Tyson's pre-op tests went extremely well today. As sad as this sounds, it really is a blessing that Tyson is so familiar with his "home away from home." The day included a multitude of tests and appointments, including ECG, chest x-rays, bloodwork, meeting with the cardiologist interventionalist fellow, the cardiac nurse, a Child Life Specialist, and his first "official non-sedate echo." He was a trooper! For his chest x-ray, he just wrapped his arms around the chest plate without even being given any instructions, and he was so quiet and still during his echo. Blood work is always a different story but, the LORD willing, that will be the last time he has blood work in a long time. (He won't need the blood-thinners, or the bi-weekly bloodwork that goes along with it, after his fenestration closure!) During his non-sedate echo, he laid quietly watching tv for over 40 minutes, then another 25 minutes while the sonographer wrote her report and discussed the echo with the staff cardiologist. Sick Kids policy is that all children under age 3 be sedated for their echos. (At least for kids with as complex of defects as Tyson's, since the echos are usually quiet lengthy.) We popped in a Franklin DVD and he laid on the bed with his soother and blankie, rolled over to his side when asked to, and lifted his head so they could get at his neck to look at the pulmonary arteries. What a good kid! It has been a blessing in some ways that he gets these echos so frequently because he was so comfortable having her work with him. No more groggy, angry drunk! I think we can kiss the chloral hydrate good-bye! The best part of the non-sedate echo is that he remained in a relatively good mood ALL day because he wasn't fighting the spinning head he would have had if he'd been given the chloral hydrate.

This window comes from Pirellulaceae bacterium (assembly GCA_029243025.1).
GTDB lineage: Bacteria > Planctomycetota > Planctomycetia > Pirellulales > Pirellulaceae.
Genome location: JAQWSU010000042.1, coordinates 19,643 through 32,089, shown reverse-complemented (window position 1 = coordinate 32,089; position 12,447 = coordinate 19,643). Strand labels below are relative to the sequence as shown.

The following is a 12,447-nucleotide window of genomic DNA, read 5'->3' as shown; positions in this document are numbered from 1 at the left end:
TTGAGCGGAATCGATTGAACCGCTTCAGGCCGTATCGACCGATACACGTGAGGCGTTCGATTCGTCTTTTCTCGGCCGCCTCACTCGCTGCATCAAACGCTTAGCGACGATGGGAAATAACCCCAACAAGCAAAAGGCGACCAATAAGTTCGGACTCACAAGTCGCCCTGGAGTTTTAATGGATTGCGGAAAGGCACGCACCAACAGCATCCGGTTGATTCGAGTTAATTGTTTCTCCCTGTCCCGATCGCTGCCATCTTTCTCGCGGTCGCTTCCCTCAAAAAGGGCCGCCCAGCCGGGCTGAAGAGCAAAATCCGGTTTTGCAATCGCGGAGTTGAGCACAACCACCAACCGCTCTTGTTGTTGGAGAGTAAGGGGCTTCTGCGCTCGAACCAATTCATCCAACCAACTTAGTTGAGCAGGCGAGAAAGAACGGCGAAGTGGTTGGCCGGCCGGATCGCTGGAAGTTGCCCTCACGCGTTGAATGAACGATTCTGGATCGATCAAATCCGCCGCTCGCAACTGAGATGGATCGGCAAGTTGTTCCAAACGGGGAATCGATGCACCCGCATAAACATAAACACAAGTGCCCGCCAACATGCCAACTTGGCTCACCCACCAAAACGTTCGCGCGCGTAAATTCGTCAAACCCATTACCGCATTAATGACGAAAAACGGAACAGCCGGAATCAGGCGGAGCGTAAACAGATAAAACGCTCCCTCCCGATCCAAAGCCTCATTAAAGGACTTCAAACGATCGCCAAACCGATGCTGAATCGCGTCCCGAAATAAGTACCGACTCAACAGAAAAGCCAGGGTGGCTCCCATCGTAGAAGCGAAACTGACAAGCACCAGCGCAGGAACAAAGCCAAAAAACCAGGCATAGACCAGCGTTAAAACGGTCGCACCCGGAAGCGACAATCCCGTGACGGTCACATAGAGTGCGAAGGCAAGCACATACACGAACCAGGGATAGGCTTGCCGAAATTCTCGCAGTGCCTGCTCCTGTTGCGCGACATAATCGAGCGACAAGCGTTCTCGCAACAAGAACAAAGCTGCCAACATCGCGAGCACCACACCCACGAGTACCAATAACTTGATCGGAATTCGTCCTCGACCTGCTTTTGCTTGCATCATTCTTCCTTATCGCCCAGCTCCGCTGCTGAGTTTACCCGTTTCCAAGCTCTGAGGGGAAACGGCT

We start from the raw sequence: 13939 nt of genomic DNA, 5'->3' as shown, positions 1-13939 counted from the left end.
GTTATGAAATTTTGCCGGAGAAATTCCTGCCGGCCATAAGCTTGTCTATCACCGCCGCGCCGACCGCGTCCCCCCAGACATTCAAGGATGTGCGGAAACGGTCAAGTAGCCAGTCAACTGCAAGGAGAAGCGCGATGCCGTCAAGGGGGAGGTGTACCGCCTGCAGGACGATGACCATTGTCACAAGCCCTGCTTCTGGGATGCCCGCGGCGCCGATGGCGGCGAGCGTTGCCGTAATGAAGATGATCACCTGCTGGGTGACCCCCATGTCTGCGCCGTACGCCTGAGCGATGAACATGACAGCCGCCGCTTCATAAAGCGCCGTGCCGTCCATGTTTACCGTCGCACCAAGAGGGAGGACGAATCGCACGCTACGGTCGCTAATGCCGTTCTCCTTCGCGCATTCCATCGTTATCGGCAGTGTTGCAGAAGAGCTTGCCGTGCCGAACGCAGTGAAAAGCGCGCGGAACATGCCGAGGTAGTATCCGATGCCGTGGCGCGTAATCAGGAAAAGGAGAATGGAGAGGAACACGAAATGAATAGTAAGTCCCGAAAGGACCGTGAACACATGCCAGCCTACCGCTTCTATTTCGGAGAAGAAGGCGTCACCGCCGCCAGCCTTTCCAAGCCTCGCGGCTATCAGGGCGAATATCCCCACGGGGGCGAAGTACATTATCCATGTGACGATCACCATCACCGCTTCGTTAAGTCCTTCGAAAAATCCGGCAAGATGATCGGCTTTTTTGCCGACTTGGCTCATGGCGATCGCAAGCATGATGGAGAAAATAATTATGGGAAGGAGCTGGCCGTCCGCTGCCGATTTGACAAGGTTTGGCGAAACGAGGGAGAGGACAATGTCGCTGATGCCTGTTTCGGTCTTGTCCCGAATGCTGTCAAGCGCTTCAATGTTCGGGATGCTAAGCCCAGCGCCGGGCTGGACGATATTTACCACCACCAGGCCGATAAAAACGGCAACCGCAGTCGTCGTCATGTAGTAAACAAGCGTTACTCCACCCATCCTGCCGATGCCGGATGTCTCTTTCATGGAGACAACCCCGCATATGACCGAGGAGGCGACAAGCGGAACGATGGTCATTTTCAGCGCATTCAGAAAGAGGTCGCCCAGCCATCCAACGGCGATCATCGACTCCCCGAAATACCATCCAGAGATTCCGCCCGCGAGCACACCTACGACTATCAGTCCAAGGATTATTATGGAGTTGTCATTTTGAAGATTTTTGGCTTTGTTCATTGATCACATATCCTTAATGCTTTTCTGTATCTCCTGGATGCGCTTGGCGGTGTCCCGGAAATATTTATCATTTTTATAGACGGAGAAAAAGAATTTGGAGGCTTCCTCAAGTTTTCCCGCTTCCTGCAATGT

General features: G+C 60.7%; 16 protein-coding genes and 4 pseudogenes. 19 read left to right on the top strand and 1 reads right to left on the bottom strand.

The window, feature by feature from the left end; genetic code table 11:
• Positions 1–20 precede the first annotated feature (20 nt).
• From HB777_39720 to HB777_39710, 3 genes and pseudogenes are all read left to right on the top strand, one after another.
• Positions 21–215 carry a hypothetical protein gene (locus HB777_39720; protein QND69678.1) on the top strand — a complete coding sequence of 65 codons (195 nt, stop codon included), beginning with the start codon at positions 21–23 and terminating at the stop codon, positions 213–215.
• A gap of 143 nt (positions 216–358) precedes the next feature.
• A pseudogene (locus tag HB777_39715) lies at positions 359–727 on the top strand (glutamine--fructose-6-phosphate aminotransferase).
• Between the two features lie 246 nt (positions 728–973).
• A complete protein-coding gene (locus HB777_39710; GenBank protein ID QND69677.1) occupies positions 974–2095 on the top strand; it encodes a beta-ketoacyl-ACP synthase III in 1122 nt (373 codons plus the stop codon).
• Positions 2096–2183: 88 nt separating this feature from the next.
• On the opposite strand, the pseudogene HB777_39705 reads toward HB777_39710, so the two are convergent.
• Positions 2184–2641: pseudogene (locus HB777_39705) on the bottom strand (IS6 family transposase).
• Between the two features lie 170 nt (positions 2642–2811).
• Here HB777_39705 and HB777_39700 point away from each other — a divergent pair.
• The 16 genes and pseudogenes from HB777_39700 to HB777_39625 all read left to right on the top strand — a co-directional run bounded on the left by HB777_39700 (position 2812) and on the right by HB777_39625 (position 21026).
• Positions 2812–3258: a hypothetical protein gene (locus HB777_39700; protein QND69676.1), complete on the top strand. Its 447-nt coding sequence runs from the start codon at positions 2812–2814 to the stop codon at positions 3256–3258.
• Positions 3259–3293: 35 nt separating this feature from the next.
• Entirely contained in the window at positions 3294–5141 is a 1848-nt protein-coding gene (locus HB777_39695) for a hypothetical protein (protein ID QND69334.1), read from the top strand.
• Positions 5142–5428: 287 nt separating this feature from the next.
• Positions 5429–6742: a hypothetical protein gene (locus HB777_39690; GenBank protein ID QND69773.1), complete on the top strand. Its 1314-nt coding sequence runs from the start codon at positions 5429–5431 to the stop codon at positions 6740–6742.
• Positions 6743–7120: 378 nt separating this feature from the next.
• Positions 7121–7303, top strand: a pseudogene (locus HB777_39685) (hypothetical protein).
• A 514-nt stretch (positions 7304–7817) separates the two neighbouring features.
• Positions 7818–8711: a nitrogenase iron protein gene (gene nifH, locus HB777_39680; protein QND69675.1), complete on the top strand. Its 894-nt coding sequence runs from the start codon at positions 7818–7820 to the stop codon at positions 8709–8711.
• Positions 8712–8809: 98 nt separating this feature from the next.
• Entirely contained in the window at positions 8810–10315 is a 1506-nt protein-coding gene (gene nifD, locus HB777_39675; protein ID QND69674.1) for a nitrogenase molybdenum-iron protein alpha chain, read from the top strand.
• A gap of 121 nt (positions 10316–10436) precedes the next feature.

We got to see the "fenestration occluder" today. This is the mesh-like discs that Tyson will have placed in his heart to block his fenestration hole. It is about the size of a small button, made out of nickel and titanium. It can stretch into a skinny cylinder shape to fit inside the catheter and from there the catheter is threaded through his artery into his heart. Once the catheter secures the occluder in place, (I don't even want to think about how they do that!) the round discs dilate, (pop out) blocking the hole, and will remain in his heart forever. His heart tissue then grows around it, but the good news is he will not need to be on bloodthinners because of it. Although he may need to take one aspirin per day for the next six months, the danger of him banging his head and causing bleeding in the brain will no longer be a concern. Surprisingly enough, this small piece of metal costs around $5,000. Not to mention how much the procedure itself will cost. By the time Ty is all good-to-go he will be probably be worth a million dollars! Good thing for OHIP!
It's very likely that we will get to go home the same day as his cath, unless they do more intervention than they anticipate. For example, if they decide to stent his PA or PV, (unlikely) then we may have to stay overnight under observation.
Tyson's surgery is 11:00 am on Thursday, with his cardiac MRI immediately following while he is still intubated and under general anesthetic. I'm hoping we can be discharged and make it home in time to pick our kids up before they have to go to bed, but we'll see what the day brings.
Please pray that Tyson will tolerate the fenestration closure well, that there is no danger of stroke, that the closure will improve his O2 saturations, and that during his MRI they find wide open pulmonary veins so that he won't require further open-heart surgeries.
TYSON MATTHEW KOTTELENBERG
"The Lord is faithful to all His promises, and loving toward all He has made." Psalm 145: 13b
This blog is about our eight year old son Tyson. Tyson was born with serious complex congenital heart defects, (Hypoplastic Right Ventricle, Tricuspid Atresia, Coarctation of Aorta, Transposed Great Arteries, with VSD and ASD.)
In short, the right side of his heart is completely under-developed (he has half a heart,) his main arteries are mixed up, and his aorta is narrow. He has undergone 3 open-heart surgeries and 5 heart cath procedures to try to 'repair' his heart. Sadly, Tyson has also been diagnosed with pulmonary vein stenosis, a fatal disease in the veins of his left lung. Typically, having the 3 palliative surgeries buys children with single ventricle hearts many years before eventually needing a transplant. But because of the narrow pulmonary veins, this increase in pressure is causing his blood to shunt the opposite way across his Fontan fenestration and surgeons are not able to close the fenestration. As a result, he remains on coumadin and is heading down the transplant road faster than we'd originally anticipated. He's still doing AMAZINGLY well all things considered. We entrust our dear son into the hands of God, knowing that in all things God works for the good of those who love Him!